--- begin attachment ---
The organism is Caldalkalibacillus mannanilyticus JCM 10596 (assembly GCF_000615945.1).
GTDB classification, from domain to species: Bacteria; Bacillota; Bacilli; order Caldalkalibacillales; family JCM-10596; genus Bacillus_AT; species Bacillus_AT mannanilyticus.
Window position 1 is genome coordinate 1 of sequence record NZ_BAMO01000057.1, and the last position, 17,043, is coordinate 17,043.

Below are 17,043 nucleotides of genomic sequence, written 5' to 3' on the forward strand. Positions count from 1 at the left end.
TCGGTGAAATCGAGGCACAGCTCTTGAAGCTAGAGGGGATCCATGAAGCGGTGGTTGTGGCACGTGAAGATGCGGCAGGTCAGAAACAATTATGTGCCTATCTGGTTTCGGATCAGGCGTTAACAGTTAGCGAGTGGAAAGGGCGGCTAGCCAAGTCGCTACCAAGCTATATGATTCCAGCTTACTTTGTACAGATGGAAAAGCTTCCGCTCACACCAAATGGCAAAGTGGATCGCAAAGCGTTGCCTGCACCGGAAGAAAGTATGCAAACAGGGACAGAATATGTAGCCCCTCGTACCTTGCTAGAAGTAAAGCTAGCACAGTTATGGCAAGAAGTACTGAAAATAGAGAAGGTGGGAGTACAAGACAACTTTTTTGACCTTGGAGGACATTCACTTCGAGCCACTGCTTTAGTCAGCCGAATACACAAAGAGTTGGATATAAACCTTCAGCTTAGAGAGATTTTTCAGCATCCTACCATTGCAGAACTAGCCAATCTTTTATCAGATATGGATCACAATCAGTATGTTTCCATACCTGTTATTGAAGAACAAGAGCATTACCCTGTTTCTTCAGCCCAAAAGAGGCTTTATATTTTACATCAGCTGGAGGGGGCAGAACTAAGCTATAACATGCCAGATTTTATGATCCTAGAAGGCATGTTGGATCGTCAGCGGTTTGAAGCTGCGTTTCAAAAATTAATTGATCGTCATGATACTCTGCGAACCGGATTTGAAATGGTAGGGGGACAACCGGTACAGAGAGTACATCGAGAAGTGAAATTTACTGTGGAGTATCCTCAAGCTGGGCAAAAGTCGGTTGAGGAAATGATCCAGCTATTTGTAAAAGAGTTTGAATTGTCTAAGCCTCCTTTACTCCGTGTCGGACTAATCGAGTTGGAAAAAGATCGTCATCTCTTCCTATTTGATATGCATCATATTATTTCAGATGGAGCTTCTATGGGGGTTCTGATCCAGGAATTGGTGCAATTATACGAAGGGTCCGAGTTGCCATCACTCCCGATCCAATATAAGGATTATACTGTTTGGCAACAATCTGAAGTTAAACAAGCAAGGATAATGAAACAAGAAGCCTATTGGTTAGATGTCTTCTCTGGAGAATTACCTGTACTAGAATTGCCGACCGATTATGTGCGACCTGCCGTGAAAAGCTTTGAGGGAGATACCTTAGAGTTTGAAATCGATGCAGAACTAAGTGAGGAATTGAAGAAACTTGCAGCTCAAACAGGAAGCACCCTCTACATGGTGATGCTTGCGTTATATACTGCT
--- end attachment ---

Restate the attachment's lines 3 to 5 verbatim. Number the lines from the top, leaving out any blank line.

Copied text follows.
Window position 1 is genome coordinate 1 of sequence record NZ_BAMO01000057.1, and the last position, 17,043, is coordinate 17,043.

Below are 17,043 nucleotides of genomic sequence, written 5' to 3' on the forward strand. Positions count from 1 at the left end.
TCGGTGAAATCGAGGCACAGCTCTTGAAGCTAGAGGGGATCCATGAAGCGGTGGTTGTGGCACGTGAAGATGCGGCAGGTCAGAAACAATTATGTGCCTATCTGGTTTCGGATCAGGCGTTAACAGTTAGCGAGTGGAAAGGGCGGCTAGCCAAGTCGCTACCAAGCTATATGATTCCAGCTTACTTTGTACAGATGGAAAAGCTTCCGCTCACACCAAATGGCAAAGTGGATCGCAAAGCGTTGCCTGCACCGGAAGAAAGTATGCAAACAGGGACAGAATATGTAGCCCCTCGTACCTTGCTAGAAGTAAAGCTAGCACAGTTATGGCAAGAAGTACTGAAAATAGAGAAGGTGGGAGTACAAGACAACTTTTTTGACCTTGGAGGACATTCACTTCGAGCCACTGCTTTAGTCAGCCGAATACACAAAGAGTTGGATATAAACCTTCAGCTTAGAGAGATTTTTCAGCATCCTACCATTGCAGAACTAGCCAATCTTTTATCAGATATGGATCACAATCAGTATGTTTCCATACCTGTTATTGAAGAACAAGAGCATTACCCTGTTTCTTCAGCCCAAAAGAGGCTTTATATTTTACATCAGCTGGAGGGGGCAGAACTAAGCTATAACATGCCAGATTTTATGATCCTAGAAGGCATGTTGGATCGTCAGCGGTTTGAAGCTGCGTTTCAAAAATTAATTGATCGTCATGATACTCTGCGAACCGGATTTGAAATGGTAGGGGGACAACCGGTACAGAGAGTACATCGAGAAGTGAAATTTACTGTGGAGTATCCTCAAGCTGGGCAAAAGTCGGTTGAGGAAATGATCCAGCTATTTGTAAAAGAGTTTGAATTGTCTAAGCCTCCTTTACTCCGTGTCGGACTAATCGAGTTGGAAAAAGATCGTCATCTCTTCCTATTTGATATGCATCATATTATTTCAGATGGAGCTTCTATGGGGGTTCTGATCCAGGAATTGGTGCAATTATACGAAGGGTCCGAGTTGCCATCACTCCCGATCCAATATAAGGATTATACTGTTTGGCAACAATCTGAAGTTAAACAAGCAAGGATAATGAAACAAGAAGCCTATTGGTTAGATGTCTTCTCTGGAGAATTACCTGTACTAGAATTGCCGACCGATTATGTGCGACCTGCCGTGAAAAGCTTTGAGGGAGATACCTTAGAGTTTGAAATCGATGCAGAACTAAGTGAGGAATTGAAGAAACTTGCAGCTCAAACAGGAAGCACCCTCTACATGGTGATGCTTGCGTTATATACTGCT